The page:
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Monday, 16 September 2019
Page: 2924

Mr WILKIE (Clark) (10:04): I move:

That this bill be now read a second time.

The Australian Bill of Rights Bill 2019 would enshrine the fundamental rights of all Australians in Australian law. It's modelled closely on the Australian Bill of Rights Bill 2001, introduced by the then member for Calwell, and is very similar to the Australian Bill of Rights Bill 2017, which I introduced.

In essence, the bill would render invalid any Commonwealth, state or territory law that's inconsistent with the Bill of Rights to the extent of that inconsistency. It would also specify that Commonwealth, state and territory laws should be interpreted so as to be consistent with the bill of rights.

The bill allows for the Australian Human Rights Commission to inquire into any act or practice done by the Commonwealth or a state or territory government that may infringe on a right or freedom in the bill of rights. It also allows for people to make complaints to the commission if they believe that an act or practice infringes a right or freedom outlined in this bill.

The bill would also give effect to a number of international agreements to which Australia is a signatory, including the International Covenant on Civil and Political Rights, the International Covenant on Economic, Cultural and Social Rights, the Convention on the Rights of the Child and the Convention against Torture and Other Cruel, Inhuman or Degrading Treatment or Punishment.

The importance of this bill is self-evident. We are the only democratic nation without any sort of bill or charter of rights. What domestic legislation we do have is scarce and far too narrow. Indeed, there are only five relevant acts in this country that attempt to protect human rights—the Human Rights Commission Act, which is really just about regulating the commission, the Racial Discrimination Act, the Sex Discrimination Act, the Age Discrimination act and the Disability Discrimination Act.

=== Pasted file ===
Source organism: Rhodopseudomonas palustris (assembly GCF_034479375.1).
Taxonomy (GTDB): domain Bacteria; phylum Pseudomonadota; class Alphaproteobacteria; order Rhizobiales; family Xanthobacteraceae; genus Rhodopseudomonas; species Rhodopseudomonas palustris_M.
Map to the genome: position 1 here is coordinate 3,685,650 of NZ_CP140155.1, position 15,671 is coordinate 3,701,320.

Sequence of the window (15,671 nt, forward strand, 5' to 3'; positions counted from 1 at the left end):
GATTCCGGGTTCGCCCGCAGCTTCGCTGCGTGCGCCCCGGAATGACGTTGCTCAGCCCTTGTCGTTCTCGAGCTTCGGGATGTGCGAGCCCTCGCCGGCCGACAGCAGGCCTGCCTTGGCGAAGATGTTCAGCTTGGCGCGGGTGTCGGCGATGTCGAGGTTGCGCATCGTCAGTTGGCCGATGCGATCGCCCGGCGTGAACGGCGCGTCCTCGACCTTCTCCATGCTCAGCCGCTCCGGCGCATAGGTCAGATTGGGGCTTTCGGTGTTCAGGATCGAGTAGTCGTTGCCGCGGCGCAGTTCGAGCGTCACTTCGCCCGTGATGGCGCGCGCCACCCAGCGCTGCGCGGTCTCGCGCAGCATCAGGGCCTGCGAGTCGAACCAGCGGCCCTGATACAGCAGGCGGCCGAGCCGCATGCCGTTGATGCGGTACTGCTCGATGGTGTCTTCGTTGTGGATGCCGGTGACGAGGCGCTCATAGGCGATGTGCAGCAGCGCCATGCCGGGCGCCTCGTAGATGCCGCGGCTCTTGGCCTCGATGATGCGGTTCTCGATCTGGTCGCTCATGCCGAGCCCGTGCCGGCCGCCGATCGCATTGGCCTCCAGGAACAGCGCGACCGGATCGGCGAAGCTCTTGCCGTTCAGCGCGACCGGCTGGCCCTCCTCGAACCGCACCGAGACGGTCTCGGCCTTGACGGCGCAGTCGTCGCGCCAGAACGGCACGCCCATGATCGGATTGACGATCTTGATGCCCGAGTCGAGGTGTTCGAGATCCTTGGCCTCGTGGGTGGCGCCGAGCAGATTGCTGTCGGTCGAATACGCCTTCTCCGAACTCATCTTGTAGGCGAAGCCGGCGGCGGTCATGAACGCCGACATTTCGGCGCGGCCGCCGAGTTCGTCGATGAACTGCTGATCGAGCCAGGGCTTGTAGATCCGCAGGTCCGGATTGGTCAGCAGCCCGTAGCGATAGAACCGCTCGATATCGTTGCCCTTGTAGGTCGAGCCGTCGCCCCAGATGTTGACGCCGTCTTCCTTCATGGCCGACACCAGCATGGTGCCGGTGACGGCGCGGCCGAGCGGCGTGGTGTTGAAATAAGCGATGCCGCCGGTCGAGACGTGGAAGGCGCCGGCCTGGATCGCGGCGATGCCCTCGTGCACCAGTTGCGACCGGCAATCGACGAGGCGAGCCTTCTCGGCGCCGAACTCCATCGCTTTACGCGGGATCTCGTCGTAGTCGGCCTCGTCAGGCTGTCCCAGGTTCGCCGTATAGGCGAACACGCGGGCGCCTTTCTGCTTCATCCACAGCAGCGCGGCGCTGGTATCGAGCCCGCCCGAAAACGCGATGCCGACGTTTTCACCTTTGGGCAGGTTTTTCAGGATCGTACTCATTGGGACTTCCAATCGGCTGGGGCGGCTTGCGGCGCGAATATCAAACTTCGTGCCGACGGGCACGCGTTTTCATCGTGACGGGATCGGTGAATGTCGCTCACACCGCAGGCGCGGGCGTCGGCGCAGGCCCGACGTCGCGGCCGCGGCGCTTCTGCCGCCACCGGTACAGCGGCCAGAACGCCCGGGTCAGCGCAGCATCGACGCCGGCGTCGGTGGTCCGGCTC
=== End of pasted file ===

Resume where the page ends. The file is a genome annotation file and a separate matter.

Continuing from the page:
Yes, the government is intending to add to this flimsy framework by introducing a religious discrimination bill. But, perversely, such legislation would in fact further restrict human rights in this country, which begs the question: why introduce a piece of legislation that promotes special rights for particular groups of people rather than supporting a piece of legislation that will promote the rights of all Australians?

Moreover—and regrettably—the parliamentary processes with regard to human rights are also flimsy and weak. For instance, the committees of the House of Representatives are invariably beholden to the government because of the numbers, and Senate committees are generally ignored by the government because they are, more often than not, controlled by the opposition or by the crossbench. As a result, the international agreements and obligations Australia has committed to, which one would think would provide protection to Australians, are in fact routinely ignored.

In other words, the only effective way to protect the rights of all Australians is to establish a single, strong and reliable framework as described in my bill today.